• Video Call Improvements Land in Skype for Linux Alpha 1.11
  • Dual-GPU integration in GNOME
    Thanks to the work of Hans de Goede and many others, dual-GPU (aka NVidia Optimus or AMD Hybrid Graphics) support works better than ever in Fedora 25. On my side, I picked up some work I originally did for Fedora 24, but ended up being blocked by hardware support. This brings better integration into GNOME.
  • ‘GNOME To Do’ App Picks Up New Features
    GNOME To Do is one of those apps you’ve probably heard of, but do not use. And with a bunch of rivals task managers and to-do list apps available on Linux — from Simplenote to Remember the Milk — and online, the little app that might has its work cutout.

today's howtos

More Games for GNU/Linux

  • Humble Gems Bundle Goes Live, Offers Chroma Squad For Peanuts
    Wallets at the ready as Humble Gems Bundle is now live, a pay-what-you-can-be-bothered-to-palooza offering a selection of hitherto undiscovered indie gaming marvels. Alright, they’re all games that you’ve probably heard of before, certainly if you’re an active fan of the indie gaming scene.
  • Civilization 6 Linux Release Teased By Aspyr?
    Recently, Aspyr Media confirmed that they’ll be doing a Civilization 6 Linux release soon. Currently, Civilization 6 is live on both PC and Mac. Will Aspyr Media release concrete details about the Civilization 6 Linux release in the next few days?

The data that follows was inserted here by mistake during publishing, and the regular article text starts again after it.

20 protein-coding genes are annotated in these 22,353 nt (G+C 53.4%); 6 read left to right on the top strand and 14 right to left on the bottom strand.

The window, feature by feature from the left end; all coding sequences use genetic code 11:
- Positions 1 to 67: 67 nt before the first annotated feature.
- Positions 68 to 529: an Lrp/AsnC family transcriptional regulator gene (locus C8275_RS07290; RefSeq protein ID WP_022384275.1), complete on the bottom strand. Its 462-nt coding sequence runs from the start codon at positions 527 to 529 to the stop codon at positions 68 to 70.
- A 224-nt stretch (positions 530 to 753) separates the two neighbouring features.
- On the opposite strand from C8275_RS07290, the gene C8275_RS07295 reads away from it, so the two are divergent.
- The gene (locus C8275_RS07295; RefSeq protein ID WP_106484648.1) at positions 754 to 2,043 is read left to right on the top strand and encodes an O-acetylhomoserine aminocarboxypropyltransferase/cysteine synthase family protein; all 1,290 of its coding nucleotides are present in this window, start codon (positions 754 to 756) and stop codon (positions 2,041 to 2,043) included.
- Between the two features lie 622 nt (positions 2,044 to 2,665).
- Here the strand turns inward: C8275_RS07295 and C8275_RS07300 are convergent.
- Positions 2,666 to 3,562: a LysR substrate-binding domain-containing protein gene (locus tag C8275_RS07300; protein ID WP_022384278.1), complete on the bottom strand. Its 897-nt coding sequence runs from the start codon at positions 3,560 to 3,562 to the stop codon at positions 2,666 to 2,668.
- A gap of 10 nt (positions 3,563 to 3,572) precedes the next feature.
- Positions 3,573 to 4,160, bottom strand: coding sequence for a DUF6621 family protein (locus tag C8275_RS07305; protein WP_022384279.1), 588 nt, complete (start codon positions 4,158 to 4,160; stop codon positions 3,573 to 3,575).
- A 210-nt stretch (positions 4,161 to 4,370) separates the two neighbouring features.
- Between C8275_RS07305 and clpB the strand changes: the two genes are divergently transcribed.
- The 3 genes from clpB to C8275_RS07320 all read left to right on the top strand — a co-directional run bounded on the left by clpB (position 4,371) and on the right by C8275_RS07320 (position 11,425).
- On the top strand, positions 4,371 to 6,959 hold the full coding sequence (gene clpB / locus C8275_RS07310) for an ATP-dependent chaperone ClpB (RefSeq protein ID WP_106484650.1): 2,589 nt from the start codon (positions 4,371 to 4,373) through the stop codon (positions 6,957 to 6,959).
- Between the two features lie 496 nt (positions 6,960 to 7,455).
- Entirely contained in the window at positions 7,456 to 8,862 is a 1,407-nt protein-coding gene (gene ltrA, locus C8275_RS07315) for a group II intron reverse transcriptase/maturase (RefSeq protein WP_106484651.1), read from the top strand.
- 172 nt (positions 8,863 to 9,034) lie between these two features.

• Playstation 4 Linux Hack May Show 4.01 Vulnerability
    A new video about a Playstation 4 Linux hack may have shown a vulnerability in the 4.01 firmware update that came out for the Playstation 4 a few weeks ago. The hacking news came from a video at the GeekPwn 2016 convention in Shanghai, China, where the hacking was shown via a live demo. In this demo, a pair of Chinese computer users use a Linux computer and the Webkit browser, which is used to inject a certain exploit into the Playstation 4. One cut later, and a command line prompt appears that is then used to play Super Mario Bros. While the first use for it in the live demo is innocuous, the fact that this is even possible points once again to possible holes in the Playstation’s security.
  • PlayStation 4 hack enables Linux on recent Sony firmware
    A showcase event at this week’s GeekPwn conference in Shanghai suggests that Sony’s PlayStation 4 has been hacked, as a recently released video shows the console running an unsanctioned Linux build courtesy of a web browser exploit. While details regarding the hack are not yet known, a browser-based security issue in PS4 firmware version 4.01 could potentially allow users to root the upcoming PlayStation 4 Pro console in order to run unlicensed applications and games.